22 comments so far

View SPalm's profile


5320 posts in 3881 days

#1 posted 03-20-2013 09:31 PM

That is so neat Mike. I whole bunch of stuff all at once. You have a lot of hours of fun there.

I like the idea of sitting outside and cutting veneer as a relaxing thing to do with the wife. That paints a very nice picture in my head.

Thanks for the updates,

-- -- I'm no rocket surgeon

View shipwright's profile


7980 posts in 2797 days

#2 posted 03-20-2013 10:43 PM

Christmas in March !!!

Looks like the fun has started already Mike.

Nothing like buying woodworking supplies (or new sails) to put a real smile of anticipation on your face.

I have a light box very much like yours but I couldn’t take the glare and replaced the clear with frosted glass.
It really does feel more artistic than pulling lines around by the contour handles in a computer program though.

I hope your idea of idyllic hours of outdoor cutting works out better than mine did. I had visions of cutting with the chevalet on my shop deck, with a view of the bay in front of me …...... lasted about ten minutes until the first little gust of wind. Not all bad. I picked up the pieces I could find and went sailing. :-)

-- Paul M ..............If God wanted us to have fiberglass boats he would have given us fibreglass trees.

View Tim Dahn's profile

Tim Dahn

1567 posts in 3564 days

#3 posted 03-20-2013 10:45 PM

Not any help with whether you have enough tools…. wait that’s not correct, you need more tools ;-) I’m just not any help on which ones. One of the many things to try in the future.

-- Good judgement comes from experience and experience comes from poor judgement.

View stefang's profile


15881 posts in 3333 days

#4 posted 03-20-2013 11:00 PM

Steve I’m not so sure it will work out now, thinking about Paul’s experience. We have wind almost all the time here. I didn’t think about those light weight small pieces.

Paul Strange that you should say that. My wife just mentioned that I should have a frosted glass too. I haven’t minded working with it like it is, but I haven’t used it all that much to really know yet. I built it about 15 years ago for my son, but I made him a combo light board/drawing table, so he gave me this one.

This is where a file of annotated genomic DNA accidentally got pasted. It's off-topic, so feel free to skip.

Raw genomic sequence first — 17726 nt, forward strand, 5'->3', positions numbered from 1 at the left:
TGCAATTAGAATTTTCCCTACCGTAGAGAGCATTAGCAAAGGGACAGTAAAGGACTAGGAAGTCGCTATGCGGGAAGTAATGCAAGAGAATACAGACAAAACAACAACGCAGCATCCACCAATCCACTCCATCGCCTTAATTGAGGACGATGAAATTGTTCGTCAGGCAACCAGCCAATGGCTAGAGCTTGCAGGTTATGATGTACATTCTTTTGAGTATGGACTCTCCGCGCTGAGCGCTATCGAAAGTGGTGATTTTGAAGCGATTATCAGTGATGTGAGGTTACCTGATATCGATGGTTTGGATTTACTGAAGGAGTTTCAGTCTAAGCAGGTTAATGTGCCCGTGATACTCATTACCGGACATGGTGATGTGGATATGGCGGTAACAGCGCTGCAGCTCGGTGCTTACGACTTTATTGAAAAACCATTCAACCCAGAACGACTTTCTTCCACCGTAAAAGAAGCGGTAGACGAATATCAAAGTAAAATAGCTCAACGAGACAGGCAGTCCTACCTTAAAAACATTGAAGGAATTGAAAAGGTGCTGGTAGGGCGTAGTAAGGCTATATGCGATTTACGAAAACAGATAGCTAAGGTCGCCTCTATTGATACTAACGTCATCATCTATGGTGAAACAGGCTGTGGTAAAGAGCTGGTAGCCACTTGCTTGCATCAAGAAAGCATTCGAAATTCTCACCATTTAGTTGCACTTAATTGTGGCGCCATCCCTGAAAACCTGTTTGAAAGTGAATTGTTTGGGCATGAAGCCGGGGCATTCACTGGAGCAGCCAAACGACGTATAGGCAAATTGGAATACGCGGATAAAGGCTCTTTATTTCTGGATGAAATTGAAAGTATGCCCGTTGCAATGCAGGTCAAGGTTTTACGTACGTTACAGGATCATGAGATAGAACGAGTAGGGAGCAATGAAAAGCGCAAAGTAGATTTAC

Tim I will probably find out about other useful stuff as I go.

-- Mike, an American living in Norway.

View TopamaxSurvivor's profile


18271 posts in 3675 days

#5 posted 03-21-2013 12:26 AM

Looks like there is a lot of work about to be turned out ;-)

-- Bob in WW ~ "some old things are lovely, warm still with life ... of the forgotten men who made them." - D.H. Lawrence

View grizzman's profile


7836 posts in 3303 days

#6 posted 03-21-2013 02:04 AM

really nice mike to see your set up and the gathering of new tools for your new wood craft, just as steve did , i also had this warm picture in my head, but now i see you with your bad back trying to bend and find the small pieces…that is not such a good picture…lol… could just have yourself a nice wooden box with a sliding top, cut the pieces and put them in the box..if it gets you outside with your beloved wife…try it….good blog mike…grizz

-- GRIZZMAN ...[''''']

View Schwieb's profile


1857 posts in 3461 days

#7 posted 03-21-2013 02:18 AM

Oh man, you are ready to roll into the wide world of marquetry. I would share my new (and yet unused) glue pot if you were closer and I am a very good source for those blades you will want. I buy them in packs of 100 at a time. I probably shouldn’t say this but I know a guy with a still down here in florida that will make as strong of ethanol as you want. I just bought some nearly 200 proof for my wife to make some clear soap, Shhhhhhhh.

-- Dr. Ken, Florida - Durch harte arbeit werden Träume wahr.

View Mathew Nedeljko's profile

Mathew Nedeljko

715 posts in 3829 days

#8 posted 03-21-2013 03:35 AM

Mike, looks like you are all set, and that press turned out really nice. It looks like you built it plenty strong!

-- Aim high. Ride easy. Trust God. Neale Donald Walsch

View lanwater's profile


3111 posts in 2933 days

#9 posted 03-21-2013 06:17 AM

It looks like you spent a lot of money Mike.

you got all the supplies and tools.

Can’t wait for your next marquetry adventure.

-- Abbas, Castro Valley, CA

View justoneofme's profile


639 posts in 2479 days

#10 posted 03-21-2013 06:26 AM

Wow Mike … you are set to go! That feeling of anticipation has got to be zinging through your veins right now!! It looks like you have a good selection of veneers to get started.